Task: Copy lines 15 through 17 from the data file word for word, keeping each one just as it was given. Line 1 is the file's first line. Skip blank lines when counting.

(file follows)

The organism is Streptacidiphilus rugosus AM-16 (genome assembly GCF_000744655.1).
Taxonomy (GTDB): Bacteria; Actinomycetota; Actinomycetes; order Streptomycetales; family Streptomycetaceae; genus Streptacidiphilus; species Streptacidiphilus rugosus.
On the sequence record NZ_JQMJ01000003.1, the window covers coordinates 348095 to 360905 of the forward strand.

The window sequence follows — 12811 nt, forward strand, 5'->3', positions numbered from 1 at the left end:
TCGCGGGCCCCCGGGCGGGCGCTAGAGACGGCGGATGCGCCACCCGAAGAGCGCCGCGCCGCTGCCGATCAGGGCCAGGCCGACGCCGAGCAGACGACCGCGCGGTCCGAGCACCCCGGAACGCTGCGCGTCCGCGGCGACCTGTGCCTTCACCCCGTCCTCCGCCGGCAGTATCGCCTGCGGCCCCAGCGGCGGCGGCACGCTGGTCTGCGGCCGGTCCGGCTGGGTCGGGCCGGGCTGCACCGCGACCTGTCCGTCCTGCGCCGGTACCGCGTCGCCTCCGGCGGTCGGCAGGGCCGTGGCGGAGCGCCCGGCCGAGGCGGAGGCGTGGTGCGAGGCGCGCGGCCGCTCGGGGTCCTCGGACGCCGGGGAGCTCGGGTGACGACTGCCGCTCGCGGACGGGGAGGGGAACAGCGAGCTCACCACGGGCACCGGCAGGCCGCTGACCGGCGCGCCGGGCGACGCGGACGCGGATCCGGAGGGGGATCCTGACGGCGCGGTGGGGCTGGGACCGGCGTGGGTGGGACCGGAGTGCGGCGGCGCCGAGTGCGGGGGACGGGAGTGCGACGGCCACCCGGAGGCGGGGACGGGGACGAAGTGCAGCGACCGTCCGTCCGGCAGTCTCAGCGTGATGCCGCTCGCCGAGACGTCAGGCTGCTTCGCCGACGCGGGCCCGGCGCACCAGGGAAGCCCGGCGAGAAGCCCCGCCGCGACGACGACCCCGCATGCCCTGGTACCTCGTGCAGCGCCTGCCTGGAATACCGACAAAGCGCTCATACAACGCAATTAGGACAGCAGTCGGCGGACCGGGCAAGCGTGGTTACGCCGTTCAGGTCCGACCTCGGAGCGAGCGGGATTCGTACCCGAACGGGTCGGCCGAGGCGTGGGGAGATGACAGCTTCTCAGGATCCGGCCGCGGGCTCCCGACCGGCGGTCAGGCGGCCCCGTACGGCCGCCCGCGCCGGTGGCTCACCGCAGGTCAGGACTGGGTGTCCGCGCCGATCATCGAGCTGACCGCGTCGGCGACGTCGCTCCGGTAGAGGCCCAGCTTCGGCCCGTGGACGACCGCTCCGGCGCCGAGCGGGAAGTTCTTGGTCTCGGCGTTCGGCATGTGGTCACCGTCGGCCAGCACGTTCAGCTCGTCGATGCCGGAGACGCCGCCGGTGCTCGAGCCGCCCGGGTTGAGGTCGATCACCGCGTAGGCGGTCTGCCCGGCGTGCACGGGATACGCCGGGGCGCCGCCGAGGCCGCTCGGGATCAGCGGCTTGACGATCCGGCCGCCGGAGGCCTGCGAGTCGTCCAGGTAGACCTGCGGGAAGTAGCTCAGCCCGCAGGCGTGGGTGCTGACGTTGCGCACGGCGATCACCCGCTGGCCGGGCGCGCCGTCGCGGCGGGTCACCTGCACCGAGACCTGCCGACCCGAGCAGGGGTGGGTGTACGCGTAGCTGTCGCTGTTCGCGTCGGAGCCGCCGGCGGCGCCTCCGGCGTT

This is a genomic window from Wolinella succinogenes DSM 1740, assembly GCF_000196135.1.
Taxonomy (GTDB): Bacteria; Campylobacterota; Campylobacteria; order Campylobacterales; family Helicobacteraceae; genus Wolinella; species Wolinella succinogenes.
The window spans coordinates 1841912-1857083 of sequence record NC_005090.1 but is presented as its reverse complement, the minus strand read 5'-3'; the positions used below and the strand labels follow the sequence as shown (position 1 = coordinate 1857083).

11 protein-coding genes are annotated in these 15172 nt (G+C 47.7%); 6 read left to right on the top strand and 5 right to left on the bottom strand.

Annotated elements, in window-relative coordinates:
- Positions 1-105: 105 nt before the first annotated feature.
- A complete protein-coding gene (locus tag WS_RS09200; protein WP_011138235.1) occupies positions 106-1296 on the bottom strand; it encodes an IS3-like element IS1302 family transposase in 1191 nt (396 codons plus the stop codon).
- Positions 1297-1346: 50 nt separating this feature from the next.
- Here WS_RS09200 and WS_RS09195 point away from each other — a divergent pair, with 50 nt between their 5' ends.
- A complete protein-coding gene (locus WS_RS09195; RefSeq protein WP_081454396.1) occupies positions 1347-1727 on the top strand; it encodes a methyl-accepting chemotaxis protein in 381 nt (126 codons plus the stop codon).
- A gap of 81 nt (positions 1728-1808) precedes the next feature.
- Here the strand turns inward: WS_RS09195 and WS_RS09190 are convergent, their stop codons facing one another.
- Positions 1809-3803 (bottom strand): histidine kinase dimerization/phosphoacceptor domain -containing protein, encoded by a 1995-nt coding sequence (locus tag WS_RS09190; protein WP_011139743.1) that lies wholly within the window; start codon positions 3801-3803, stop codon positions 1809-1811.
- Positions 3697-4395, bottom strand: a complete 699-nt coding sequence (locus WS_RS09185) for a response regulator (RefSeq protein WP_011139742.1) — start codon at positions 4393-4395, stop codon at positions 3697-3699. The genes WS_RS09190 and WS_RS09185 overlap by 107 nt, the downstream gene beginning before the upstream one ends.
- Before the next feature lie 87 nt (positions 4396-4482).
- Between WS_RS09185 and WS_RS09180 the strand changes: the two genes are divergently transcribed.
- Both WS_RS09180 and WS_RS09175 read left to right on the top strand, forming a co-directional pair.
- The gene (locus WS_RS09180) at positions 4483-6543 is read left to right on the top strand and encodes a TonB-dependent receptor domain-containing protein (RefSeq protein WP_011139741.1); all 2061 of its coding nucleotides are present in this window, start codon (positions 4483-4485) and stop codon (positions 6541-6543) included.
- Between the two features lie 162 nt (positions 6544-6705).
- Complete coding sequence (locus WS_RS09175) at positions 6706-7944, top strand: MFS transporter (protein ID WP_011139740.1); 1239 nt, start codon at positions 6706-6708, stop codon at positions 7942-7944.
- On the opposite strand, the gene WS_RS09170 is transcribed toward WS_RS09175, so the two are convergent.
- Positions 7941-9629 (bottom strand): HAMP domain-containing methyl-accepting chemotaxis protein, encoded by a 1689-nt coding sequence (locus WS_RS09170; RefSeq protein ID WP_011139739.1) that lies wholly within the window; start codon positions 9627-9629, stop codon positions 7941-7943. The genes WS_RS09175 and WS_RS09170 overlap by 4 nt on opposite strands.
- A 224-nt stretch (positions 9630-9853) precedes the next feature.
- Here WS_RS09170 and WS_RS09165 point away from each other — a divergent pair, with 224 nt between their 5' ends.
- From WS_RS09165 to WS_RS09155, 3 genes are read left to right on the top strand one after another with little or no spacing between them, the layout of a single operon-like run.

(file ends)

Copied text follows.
- A complete protein-coding gene (locus WS_RS09195; RefSeq protein WP_081454396.1) occupies positions 1347-1727 on the top strand; it encodes a methyl-accepting chemotaxis protein in 381 nt (126 codons plus the stop codon).
- A gap of 81 nt (positions 1728-1808) precedes the next feature.
- Here the strand turns inward: WS_RS09195 and WS_RS09190 are convergent, their stop codons facing one another.